“They’re driving down the road without a dashboard.  They have a brake, an accelerator, a steering wheel but no indicator lights, no speedometer, no gas gauge.”  That’s what the self-proclaimed bean counter sitting next to me at breakfast said, when I asked about the corporations with which he was working.  They are businesses that have grown quickly but find themselves in financial trouble.  Apparently, most of them have no way of gauging how fast they are going, no indicator for when they are starting to over-heat, and no gauge that tells them how much gas is left in the tank.

In college, I drove a blue station wagon whose gauges didn’t work.  I never knew how much gas was in the tank, how fast I was going or when the engine was overheating.  The good news is half of the time it didn’t start, so those things weren’t important.  The bad news is fifty percent of the time I was driving down the road blind.  As a result, walking to the nearest gas station with a gas can in tow became common.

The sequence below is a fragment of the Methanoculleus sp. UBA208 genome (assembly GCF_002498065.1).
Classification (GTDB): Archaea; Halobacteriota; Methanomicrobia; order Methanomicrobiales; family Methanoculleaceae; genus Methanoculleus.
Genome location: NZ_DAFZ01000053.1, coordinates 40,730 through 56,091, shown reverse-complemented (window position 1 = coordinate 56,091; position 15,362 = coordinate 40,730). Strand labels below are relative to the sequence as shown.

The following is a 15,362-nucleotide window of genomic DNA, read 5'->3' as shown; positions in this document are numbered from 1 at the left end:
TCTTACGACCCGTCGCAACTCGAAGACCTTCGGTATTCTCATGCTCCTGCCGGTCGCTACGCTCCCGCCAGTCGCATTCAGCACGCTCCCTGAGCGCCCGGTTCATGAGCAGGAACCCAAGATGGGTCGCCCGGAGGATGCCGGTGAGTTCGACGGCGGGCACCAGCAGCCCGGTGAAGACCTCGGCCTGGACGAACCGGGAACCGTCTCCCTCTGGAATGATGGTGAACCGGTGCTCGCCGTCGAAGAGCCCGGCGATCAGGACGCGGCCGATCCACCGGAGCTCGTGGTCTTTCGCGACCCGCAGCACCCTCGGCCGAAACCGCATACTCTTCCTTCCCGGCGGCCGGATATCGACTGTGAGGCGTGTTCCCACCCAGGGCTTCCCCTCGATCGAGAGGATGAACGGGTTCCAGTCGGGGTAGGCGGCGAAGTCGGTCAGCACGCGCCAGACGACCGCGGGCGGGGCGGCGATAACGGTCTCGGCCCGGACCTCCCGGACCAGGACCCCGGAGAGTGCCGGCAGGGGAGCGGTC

How do you know when you’re going too fast or not fast enough?  What signals do you get when it’s time to re-fuel?  When do you know things are dangerously close to overheating?

Just like the corporations this CPA works with, we all need a dashboard that gauges our pace, the state of our upkeep and our need for fuel.  There are physical, emotional and behavioral signs that can serve as indicators for speed, maintenance, and fuel.  Shortness of breath, feeling anxious, and continually arriving late announce that it’s time to slow down.  Tension in your muscles, feeling constantly overwhelmed, daily putting out “fires” imply that it’s time for some maintenance. Constant fatigue, feeling emotionally depleted, and having a short fuse signal the need for fuel.  

Some time yesterday, I remember thinking I was low on gas.  This morning on my way to my first appointment, the light that indicates I need gas came on.  There is a gauge that shows me I need gas.  When I ignore it, the light flashes.  I saw the light but hadn't given myself enough time to stop to fill up.  As I was driving down the road, talking on the phone a bell chimed a number of times.  I knew my navigation system was set to silent -- I was surprised that it was chiming at me.  Finally, it dawned on me that was the third warning signal from my dash, attempting to emphasize how desperately I needed gas.  Ignoring the dashboard doesn’t keep us from breaking down on the side of the highway. 

Install your own dashboard and then pay attention to it!  It helps ensure that you will actual get where you are wanting to go.  

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